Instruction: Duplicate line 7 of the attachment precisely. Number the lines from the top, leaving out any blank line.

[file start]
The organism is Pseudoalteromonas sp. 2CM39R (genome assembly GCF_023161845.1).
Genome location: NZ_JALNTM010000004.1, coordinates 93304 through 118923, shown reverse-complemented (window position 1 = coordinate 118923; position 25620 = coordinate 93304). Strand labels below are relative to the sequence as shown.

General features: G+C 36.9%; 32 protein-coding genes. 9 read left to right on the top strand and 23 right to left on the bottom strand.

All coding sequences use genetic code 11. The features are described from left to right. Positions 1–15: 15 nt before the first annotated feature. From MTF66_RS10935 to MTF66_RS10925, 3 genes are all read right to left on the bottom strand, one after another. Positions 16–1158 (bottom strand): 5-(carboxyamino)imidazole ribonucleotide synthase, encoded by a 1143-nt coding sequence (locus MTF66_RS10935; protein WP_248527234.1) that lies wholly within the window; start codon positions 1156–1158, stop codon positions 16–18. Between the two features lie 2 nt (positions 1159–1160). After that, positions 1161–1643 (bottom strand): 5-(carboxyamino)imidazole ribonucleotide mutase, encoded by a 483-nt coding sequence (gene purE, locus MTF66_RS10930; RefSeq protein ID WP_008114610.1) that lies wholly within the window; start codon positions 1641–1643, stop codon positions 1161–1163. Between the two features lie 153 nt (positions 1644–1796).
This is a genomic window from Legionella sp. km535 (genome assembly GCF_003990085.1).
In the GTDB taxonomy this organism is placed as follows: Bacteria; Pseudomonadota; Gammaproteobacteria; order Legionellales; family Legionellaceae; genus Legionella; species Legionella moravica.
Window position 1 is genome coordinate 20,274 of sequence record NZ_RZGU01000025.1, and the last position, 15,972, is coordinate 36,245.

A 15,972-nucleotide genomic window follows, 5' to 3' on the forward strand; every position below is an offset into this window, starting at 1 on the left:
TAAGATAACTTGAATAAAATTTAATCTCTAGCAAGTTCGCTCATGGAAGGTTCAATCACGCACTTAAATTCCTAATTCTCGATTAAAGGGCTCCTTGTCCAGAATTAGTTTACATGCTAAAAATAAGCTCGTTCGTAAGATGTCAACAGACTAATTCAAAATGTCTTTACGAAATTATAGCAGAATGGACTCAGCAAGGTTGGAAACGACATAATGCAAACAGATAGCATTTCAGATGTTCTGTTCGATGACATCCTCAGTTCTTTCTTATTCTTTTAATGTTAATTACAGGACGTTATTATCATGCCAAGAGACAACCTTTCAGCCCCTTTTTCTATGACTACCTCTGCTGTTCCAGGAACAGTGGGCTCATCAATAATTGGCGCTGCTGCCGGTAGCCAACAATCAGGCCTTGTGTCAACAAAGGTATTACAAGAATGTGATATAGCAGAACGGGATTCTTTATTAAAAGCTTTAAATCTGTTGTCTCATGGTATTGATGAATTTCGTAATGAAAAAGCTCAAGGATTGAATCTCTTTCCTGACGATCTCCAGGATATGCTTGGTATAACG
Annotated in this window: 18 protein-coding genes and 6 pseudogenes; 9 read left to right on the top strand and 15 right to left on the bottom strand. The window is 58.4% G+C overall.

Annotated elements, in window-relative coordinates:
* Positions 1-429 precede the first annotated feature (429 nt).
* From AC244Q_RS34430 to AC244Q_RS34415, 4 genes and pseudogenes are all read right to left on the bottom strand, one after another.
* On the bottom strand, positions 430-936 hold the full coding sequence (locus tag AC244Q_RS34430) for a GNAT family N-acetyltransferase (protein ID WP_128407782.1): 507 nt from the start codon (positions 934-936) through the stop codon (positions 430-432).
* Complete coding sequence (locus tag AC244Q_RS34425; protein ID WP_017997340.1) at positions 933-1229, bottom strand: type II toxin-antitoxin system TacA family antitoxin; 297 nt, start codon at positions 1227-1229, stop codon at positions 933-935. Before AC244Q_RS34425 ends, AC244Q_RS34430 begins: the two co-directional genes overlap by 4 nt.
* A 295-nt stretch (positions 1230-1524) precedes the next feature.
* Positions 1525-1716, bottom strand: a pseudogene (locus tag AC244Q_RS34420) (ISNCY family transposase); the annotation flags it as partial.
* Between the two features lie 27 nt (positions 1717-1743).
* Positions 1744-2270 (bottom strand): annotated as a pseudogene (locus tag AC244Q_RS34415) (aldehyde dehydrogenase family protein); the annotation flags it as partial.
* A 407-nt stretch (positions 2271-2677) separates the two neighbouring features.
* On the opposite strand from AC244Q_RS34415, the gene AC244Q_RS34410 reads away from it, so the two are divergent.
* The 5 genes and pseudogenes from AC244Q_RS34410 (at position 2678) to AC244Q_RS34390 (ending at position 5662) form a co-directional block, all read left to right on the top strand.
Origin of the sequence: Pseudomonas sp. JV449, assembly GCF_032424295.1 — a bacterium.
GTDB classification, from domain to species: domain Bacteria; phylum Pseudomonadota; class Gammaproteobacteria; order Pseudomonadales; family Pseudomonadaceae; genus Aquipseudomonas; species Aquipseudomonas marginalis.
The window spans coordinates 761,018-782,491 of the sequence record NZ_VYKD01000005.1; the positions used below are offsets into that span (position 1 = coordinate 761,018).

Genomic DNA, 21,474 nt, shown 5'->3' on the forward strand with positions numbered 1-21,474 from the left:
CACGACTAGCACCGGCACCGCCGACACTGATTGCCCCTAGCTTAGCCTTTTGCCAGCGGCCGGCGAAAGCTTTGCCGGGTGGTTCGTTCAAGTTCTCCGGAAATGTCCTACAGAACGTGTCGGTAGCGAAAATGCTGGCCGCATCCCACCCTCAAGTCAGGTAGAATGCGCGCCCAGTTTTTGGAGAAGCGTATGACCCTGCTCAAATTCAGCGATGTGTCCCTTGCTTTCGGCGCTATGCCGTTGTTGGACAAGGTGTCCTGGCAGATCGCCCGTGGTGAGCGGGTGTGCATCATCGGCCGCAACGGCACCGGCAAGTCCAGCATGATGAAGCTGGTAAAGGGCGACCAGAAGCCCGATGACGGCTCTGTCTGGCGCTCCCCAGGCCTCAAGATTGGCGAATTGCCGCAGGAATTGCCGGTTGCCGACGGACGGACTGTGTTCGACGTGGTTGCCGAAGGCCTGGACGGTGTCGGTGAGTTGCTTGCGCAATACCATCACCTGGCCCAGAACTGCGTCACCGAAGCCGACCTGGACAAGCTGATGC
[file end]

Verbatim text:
Window position 1 is genome coordinate 20,274 of sequence record NZ_RZGU01000025.1, and the last position, 15,972, is coordinate 36,245.